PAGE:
Ashley Campbell, an incoming freshman at the University of North Florida wore a pale purple mask as she hauled a plastic dorm dresser into her new residence hall Wednesday. Her roommate, Ashley Hagadorn, wore a green mask.
The rules were clear: Don't arrive early, sanitize upon arrival, fill out a health-assessment form and do not dispose of your personal protective equipment on campus. | Read more
Funeral and viewing set for Jacksonville police officer after COVID-19 death
Lt. Chris Cunningham, 48, died Aug. 5 after serving the community for 20 years. He was the commanding officer of the crime-scene unit, latent prints and the photo lab, and also served in the U.S. Navy. | Read more
JU, UNF fall sports postponed after ASun announcement
The ASun Conference has postponed the fall seasons for its member schools, including Jacksonville University and the University of North Florida, because of the coronavirus pandemic.
The ASun has not specified a time for holding competition in these sports, but said in a release that "providing a spring season for the fall sports remains an ASUN priority." | Read more
Movies are back: Tinseltown showing 'comeback classics'
Cinemark Tinseltown reopens Friday with a slate of "Comeback Classics."
The theater on Jacksonville's Southside will show 2020's "The Hunt" along with a bunch of movies, some of which haven't been widely shown on the big screen for decades. | Read more
Coronavirus: Clay County adds a record 8 new deaths since Wednesday, 148 across Florida
Clay County recorded a record eight new deaths due to the novel coronavirus, according to the Florida Department of Health's Thursday report.
There were 14 new deaths across North Florida, with three in St. Johns, one in Putnam and two in Duval, in addition to the eight in Clay. There have now been 359 deaths believed to have been caused by complications due to COVID-19, according to the health department. | Read more
Jacksonville-based Stein Mart files for bankruptcy; store closures coming
Jacksonville-based retailer Stein Mart has filed for Chapter 11 bankruptcy to remain in business “in the near term” but said Wednesday it will be closing a number of stores.
“The company expects to close a significant portion, if not all, of its brick-and-mortar stores,” the company said, adding that it “has launched a store closing and liquidation process.”
The closings will allow the company to continue to operate its business through the near term, officials said. | Read more
Florida is chosen to be part of COVID-19 vaccine pilot with CDC
Florida, which has endured a surge of coronavirus infections this summer, will participate in a COVID-19 vaccine pilot program with the federal government.
State Surgeon General Scott Rivkees said Tuesday, during a conference call with hospital officials, that Florida has been invited to be part of a federal Centers for Disease Control and Prevention vaccine pilot group. Rivkees said Florida was one of four states chosen to participate, along with the city of Philadelphia. | Read more
Florida sheriff forbids employees, visitors to wear masks: If they do, 'they will be asked to leave'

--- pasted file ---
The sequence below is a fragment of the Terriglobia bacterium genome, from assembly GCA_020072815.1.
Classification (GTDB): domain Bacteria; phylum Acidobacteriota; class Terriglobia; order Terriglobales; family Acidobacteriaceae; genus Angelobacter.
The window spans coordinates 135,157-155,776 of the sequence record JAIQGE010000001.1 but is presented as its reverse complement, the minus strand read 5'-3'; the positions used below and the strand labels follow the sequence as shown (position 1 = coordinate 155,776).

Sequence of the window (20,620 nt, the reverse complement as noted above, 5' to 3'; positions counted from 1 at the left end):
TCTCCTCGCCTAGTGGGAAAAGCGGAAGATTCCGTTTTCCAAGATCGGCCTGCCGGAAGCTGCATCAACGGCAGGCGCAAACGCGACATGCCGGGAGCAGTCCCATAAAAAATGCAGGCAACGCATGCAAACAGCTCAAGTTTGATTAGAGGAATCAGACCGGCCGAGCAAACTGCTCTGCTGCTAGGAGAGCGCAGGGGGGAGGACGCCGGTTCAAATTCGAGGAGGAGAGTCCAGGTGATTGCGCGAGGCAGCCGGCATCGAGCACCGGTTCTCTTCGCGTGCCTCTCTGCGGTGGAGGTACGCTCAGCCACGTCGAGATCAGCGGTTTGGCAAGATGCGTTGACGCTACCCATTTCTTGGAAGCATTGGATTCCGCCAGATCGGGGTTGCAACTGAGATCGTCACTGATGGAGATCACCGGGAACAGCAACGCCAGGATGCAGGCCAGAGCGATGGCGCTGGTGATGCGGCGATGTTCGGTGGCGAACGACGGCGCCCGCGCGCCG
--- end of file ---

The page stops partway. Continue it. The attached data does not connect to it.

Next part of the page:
As the city of Ocala wrestles with an ordinance requiring face coverings for people inside businesses, Marion County Sheriff Billy Woods told his employees they will not wear masks at work, and visitors to his office can’t wear masks either.
Woods, in an email dated Aug. 11, said "my order will stand as is when you are on-duty/working as my employee and representing my Office – masks will not be worn."
Ocala City Council passed an emergency ordinance last week requiring people to wear masks inside businesses. Mayor Kent Guinn vetoed it Monday and the council will meet Wednesday to consider overriding the veto. | Read more
Masters Tournament to be played with no spectators
The Augusta National patrons -- knowledgeable, vocal and emotional in their embrace of great shots and great champions at the Masters -- won't be a part of the 2020 tournament.
Augusta National chairman Fred Ridley announced on Wednesday that the tournament, already delayed to Nov. 12-15 because of the coronavirus pandemic, will take place without the patrons or guests on the grounds for the first time since the tournament began in 1934. | Read more
Florida high school sports face new guidelines in medical committee report
Florida's sports medicine advisory committee laid out a new set of recommendations and suggested another delayed start for resuming high school sports, two days before a Friday meeting expected to chart the course for the coming season.
The Florida High School Athletic Association's medical committee, known as SMAC, recommended a start no earlier than Sept. 28 while calling for a new set of benchmarks to begin competition for the 2020-21 school year. | Read more
Americans continue to seek jobless benefits as Congress wrangles and the economy sputters
The number of Americans seeking unemployment benefits continued to rise last week, as the economy sputters and Congress struggles to agree on how to extend aid to workers who have lost their jobs.
About 963,000 filed initial jobless claims, a rough measure of layoffs, the Labor Department said Thursday.
It's the first time weekly claims have dipped below 1 million in months. But the latest stream of applications still means nearly 56 million Americans have sought unemployment aid in little more than five months. | Read more